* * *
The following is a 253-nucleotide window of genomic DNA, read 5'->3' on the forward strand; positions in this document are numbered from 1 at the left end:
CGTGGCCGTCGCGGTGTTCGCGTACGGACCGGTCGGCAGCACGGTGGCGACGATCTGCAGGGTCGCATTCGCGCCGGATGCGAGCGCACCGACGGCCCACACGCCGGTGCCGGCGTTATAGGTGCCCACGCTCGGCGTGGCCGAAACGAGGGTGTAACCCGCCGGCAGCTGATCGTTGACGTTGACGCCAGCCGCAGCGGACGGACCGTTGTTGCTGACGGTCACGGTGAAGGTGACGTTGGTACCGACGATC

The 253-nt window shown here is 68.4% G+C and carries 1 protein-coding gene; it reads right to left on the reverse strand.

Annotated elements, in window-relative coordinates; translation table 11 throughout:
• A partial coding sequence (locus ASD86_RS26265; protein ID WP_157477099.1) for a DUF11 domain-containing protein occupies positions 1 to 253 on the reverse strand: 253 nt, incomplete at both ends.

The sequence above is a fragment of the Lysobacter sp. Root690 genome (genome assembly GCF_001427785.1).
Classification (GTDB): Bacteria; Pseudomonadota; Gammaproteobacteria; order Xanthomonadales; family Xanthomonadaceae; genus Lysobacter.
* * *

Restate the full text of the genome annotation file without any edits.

The following is a 253-nucleotide window of genomic DNA, read 5'->3' on the forward strand; positions in this document are numbered from 1 at the left end:
CGTGGCCGTCGCGGTGTTCGCGTACGGACCGGTCGGCAGCACGGTGGCGACGATCTGCAGGGTCGCATTCGCGCCGGATGCGAGCGCACCGACGGCCCACACGCCGGTGCCGGCGTTATAGGTGCCCACGCTCGGCGTGGCCGAAACGAGGGTGTAACCCGCCGGCAGCTGATCGTTGACGTTGACGCCAGCCGCAGCGGACGGACCGTTGTTGCTGACGGTCACGGTGAAGGTGACGTTGGTACCGACGATC

The 253-nt window shown here is 68.4% G+C and carries 1 protein-coding gene; it reads right to left on the reverse strand.

Annotated elements, in window-relative coordinates; translation table 11 throughout:
• A partial coding sequence (locus ASD86_RS26265; protein ID WP_157477099.1) for a DUF11 domain-containing protein occupies positions 1 to 253 on the reverse strand: 253 nt, incomplete at both ends.

The sequence above is a fragment of the Lysobacter sp. Root690 genome (genome assembly GCF_001427785.1).
Classification (GTDB): Bacteria; Pseudomonadota; Gammaproteobacteria; order Xanthomonadales; family Xanthomonadaceae; genus Lysobacter.